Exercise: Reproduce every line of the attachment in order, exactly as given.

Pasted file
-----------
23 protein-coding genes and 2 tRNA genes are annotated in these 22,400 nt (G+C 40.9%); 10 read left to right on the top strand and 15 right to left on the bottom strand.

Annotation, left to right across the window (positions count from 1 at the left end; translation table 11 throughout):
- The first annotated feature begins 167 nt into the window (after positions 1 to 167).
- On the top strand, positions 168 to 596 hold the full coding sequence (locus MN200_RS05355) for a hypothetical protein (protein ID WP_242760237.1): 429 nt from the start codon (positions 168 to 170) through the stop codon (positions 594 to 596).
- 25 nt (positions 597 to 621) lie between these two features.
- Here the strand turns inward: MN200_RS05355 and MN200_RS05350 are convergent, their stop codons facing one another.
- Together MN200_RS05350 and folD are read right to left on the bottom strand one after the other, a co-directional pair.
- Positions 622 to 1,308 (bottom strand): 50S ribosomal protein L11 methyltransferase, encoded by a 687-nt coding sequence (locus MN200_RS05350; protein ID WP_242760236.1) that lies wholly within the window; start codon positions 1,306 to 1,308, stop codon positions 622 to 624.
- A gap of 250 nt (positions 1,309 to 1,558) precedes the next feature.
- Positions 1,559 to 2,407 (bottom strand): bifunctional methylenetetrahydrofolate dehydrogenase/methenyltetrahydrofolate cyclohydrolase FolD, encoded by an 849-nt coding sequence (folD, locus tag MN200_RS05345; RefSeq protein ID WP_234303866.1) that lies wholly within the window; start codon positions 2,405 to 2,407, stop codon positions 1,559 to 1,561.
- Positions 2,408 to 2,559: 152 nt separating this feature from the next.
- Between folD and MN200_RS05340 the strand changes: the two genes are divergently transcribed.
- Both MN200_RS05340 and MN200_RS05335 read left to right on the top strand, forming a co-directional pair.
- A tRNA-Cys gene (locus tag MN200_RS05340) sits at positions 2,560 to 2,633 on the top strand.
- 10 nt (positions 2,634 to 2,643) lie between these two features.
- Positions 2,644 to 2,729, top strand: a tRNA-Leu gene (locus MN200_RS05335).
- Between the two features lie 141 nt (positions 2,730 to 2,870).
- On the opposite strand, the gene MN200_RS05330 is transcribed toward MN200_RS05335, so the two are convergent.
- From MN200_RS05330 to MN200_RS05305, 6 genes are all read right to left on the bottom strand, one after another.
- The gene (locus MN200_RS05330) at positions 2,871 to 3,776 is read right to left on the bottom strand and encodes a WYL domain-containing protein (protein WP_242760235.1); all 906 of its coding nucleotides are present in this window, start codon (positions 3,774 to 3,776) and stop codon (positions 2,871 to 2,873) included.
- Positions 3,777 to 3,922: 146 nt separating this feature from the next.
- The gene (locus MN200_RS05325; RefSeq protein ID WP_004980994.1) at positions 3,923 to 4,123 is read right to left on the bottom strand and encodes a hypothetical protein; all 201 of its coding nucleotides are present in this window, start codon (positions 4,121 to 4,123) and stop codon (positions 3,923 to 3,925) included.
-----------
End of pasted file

23 protein-coding genes and 2 tRNA genes are annotated in these 22,400 nt (G+C 40.9%); 10 read left to right on the top strand and 15 right to left on the bottom strand.

Annotation, left to right across the window (positions count from 1 at the left end; translation table 11 throughout):
- The first annotated feature begins 167 nt into the window (after positions 1 to 167).
- On the top strand, positions 168 to 596 hold the full coding sequence (locus MN200_RS05355) for a hypothetical protein (protein ID WP_242760237.1): 429 nt from the start codon (positions 168 to 170) through the stop codon (positions 594 to 596).
- 25 nt (positions 597 to 621) lie between these two features.
- Here the strand turns inward: MN200_RS05355 and MN200_RS05350 are convergent, their stop codons facing one another.
- Together MN200_RS05350 and folD are read right to left on the bottom strand one after the other, a co-directional pair.
- Positions 622 to 1,308 (bottom strand): 50S ribosomal protein L11 methyltransferase, encoded by a 687-nt coding sequence (locus MN200_RS05350; protein ID WP_242760236.1) that lies wholly within the window; start codon positions 1,306 to 1,308, stop codon positions 622 to 624.
- A gap of 250 nt (positions 1,309 to 1,558) precedes the next feature.
- Positions 1,559 to 2,407 (bottom strand): bifunctional methylenetetrahydrofolate dehydrogenase/methenyltetrahydrofolate cyclohydrolase FolD, encoded by an 849-nt coding sequence (folD, locus tag MN200_RS05345; RefSeq protein ID WP_234303866.1) that lies wholly within the window; start codon positions 2,405 to 2,407, stop codon positions 1,559 to 1,561.
- Positions 2,408 to 2,559: 152 nt separating this feature from the next.
- Between folD and MN200_RS05340 the strand changes: the two genes are divergently transcribed.
- Both MN200_RS05340 and MN200_RS05335 read left to right on the top strand, forming a co-directional pair.
- A tRNA-Cys gene (locus tag MN200_RS05340) sits at positions 2,560 to 2,633 on the top strand.
- 10 nt (positions 2,634 to 2,643) lie between these two features.
- Positions 2,644 to 2,729, top strand: a tRNA-Leu gene (locus MN200_RS05335).
- Between the two features lie 141 nt (positions 2,730 to 2,870).
- On the opposite strand, the gene MN200_RS05330 is transcribed toward MN200_RS05335, so the two are convergent.
- From MN200_RS05330 to MN200_RS05305, 6 genes are all read right to left on the bottom strand, one after another.
- The gene (locus MN200_RS05330) at positions 2,871 to 3,776 is read right to left on the bottom strand and encodes a WYL domain-containing protein (protein WP_242760235.1); all 906 of its coding nucleotides are present in this window, start codon (positions 3,774 to 3,776) and stop codon (positions 2,871 to 2,873) included.
- Positions 3,777 to 3,922: 146 nt separating this feature from the next.
- The gene (locus MN200_RS05325; RefSeq protein ID WP_004980994.1) at positions 3,923 to 4,123 is read right to left on the bottom strand and encodes a hypothetical protein; all 201 of its coding nucleotides are present in this window, start codon (positions 4,121 to 4,123) and stop codon (positions 3,923 to 3,925) included.